Anticoagulation in Neonatal ECMO: An Enigma Despite a Lot of Effort!

Front Pediatr. 2019 Sep 13;7:366

This review provides an overview of hemostatic alterations, anticoagulation, monitoring and management, novel anticoagulant use, and circuit modifications for neonatal ECMO. Future considerations are also presented.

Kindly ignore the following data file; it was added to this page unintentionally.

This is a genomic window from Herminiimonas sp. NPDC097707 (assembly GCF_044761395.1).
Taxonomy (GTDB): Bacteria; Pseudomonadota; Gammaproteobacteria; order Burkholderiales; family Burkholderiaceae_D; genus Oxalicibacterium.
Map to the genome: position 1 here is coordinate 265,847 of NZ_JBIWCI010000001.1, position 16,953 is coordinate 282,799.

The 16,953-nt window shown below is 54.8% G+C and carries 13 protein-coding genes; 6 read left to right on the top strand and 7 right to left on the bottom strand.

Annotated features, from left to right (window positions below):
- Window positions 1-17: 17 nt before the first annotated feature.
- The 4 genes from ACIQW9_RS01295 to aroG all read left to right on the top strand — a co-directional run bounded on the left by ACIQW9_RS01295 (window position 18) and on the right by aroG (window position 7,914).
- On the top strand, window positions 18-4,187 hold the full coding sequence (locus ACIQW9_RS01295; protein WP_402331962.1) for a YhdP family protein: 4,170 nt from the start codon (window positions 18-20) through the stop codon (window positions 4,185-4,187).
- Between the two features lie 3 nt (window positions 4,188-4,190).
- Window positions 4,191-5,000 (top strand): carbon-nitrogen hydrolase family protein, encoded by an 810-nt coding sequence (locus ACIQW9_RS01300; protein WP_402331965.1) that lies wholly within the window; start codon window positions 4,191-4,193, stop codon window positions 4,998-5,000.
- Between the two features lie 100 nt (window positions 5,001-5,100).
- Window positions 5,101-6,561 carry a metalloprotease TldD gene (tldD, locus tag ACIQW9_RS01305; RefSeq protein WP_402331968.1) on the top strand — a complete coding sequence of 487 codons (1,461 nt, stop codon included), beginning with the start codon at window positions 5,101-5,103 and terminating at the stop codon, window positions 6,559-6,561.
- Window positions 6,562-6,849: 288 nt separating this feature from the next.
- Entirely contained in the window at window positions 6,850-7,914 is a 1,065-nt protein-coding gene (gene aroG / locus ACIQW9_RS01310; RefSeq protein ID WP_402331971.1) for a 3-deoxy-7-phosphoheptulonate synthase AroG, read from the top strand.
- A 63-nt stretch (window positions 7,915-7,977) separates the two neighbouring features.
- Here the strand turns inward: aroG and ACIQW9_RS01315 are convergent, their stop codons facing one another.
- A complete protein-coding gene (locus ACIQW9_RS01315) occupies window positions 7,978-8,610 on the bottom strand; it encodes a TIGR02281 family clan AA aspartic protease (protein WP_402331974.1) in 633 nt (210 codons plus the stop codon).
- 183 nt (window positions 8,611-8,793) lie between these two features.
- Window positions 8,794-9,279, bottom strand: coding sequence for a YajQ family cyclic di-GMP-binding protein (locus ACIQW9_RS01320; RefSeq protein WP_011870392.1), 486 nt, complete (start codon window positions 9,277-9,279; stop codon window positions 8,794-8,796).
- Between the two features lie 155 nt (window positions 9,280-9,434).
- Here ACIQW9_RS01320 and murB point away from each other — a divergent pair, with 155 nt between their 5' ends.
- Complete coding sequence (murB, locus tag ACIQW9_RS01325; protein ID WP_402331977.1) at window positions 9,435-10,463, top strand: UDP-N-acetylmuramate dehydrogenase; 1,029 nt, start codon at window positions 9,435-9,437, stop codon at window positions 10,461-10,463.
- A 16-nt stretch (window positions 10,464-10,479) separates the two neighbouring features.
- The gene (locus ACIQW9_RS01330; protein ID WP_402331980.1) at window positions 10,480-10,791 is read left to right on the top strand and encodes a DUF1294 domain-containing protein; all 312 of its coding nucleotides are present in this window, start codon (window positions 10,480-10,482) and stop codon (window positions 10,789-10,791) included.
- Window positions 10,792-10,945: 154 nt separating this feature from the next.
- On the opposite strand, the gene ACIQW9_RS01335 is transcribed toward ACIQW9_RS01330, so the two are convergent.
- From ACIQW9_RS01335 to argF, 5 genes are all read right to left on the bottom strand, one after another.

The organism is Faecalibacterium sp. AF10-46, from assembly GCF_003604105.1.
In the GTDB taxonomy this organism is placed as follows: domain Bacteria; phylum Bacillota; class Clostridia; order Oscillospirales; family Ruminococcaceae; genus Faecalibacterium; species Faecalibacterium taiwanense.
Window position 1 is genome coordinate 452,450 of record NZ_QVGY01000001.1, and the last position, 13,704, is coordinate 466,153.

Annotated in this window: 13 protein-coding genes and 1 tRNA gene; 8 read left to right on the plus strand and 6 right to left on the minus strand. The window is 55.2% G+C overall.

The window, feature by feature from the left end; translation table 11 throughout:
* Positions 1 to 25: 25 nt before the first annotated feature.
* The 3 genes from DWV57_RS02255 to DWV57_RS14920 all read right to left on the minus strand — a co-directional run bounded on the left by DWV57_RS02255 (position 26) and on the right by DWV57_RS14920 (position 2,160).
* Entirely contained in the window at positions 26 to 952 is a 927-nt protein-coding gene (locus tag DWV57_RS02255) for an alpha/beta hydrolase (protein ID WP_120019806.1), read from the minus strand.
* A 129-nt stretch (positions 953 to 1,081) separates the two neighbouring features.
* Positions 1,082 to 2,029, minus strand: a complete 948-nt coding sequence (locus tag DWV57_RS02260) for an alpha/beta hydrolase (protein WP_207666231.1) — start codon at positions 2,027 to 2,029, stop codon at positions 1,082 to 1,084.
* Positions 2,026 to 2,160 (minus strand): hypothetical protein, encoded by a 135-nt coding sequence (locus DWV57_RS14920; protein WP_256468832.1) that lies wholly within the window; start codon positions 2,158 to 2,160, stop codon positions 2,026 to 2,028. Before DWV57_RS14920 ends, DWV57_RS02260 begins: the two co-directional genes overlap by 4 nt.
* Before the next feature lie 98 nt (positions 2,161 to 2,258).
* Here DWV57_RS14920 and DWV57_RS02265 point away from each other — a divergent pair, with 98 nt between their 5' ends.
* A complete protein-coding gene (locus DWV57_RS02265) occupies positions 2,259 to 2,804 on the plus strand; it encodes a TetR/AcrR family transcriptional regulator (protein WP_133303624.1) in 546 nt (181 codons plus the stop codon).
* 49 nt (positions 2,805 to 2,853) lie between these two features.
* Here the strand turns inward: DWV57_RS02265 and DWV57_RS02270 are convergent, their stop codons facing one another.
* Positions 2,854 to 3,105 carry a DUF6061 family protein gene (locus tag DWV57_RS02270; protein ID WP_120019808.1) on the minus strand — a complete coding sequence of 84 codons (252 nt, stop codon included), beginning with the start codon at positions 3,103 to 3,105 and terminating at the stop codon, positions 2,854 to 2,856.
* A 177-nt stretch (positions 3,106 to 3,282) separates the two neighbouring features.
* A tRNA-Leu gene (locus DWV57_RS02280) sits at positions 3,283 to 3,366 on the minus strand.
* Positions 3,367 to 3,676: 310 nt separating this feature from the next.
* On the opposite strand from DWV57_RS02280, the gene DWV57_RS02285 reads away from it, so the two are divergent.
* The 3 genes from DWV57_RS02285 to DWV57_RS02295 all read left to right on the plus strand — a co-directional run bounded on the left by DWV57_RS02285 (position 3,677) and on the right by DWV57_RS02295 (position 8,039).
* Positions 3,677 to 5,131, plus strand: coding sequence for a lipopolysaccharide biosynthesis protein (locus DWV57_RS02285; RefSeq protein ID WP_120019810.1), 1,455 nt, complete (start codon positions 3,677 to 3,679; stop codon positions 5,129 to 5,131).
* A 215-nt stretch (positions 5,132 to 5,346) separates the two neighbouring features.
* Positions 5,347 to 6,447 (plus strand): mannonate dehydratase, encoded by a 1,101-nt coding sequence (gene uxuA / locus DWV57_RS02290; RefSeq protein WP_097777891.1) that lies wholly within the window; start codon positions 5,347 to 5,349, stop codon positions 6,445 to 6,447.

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Extracorporeal membrane oxygenation (ECMO) is a valuable modality used to support neonates, children, and adults with cardiorespiratory failure refractory to conventional therapy. It requires use of anticoagulation to prevent clotting in the extracorporeal circuit. Balancing bleeding from excessive anticoagulation with thrombotic risk remains a difficult aspect of ECMO care. Despite many advances in ECMO technology, better understanding of the coagulation cascade and new monitoring schemes to adjust anticoagulation, bleeding and thrombosis remain the most frequent complications in ECMO and are associated with morbidity and mortality. In neonates, ECMO is also complicated by the immature hemostatic system, laboratory testing norms which are not specific for neonates, lack of uniformity in management, and paucity of high-quality evidence to determine best practices. Traditional anticoagulation focuses on the use of unfractionated heparin. Direct thrombin inhibitors are also used but have not been well-studied in the neonatal ECMO population. Anticoagulation monitoring is complex and currently available assays do not take into account thrombin generation or platelet contribution to clot formation. Global assays may add valuable information to guide therapy. This review provides an overview of hemostatic alterations, anticoagulation, monitoring and management, novel anticoagulant use, and circuit modifications for neonatal ECMO. Future considerations are also presented.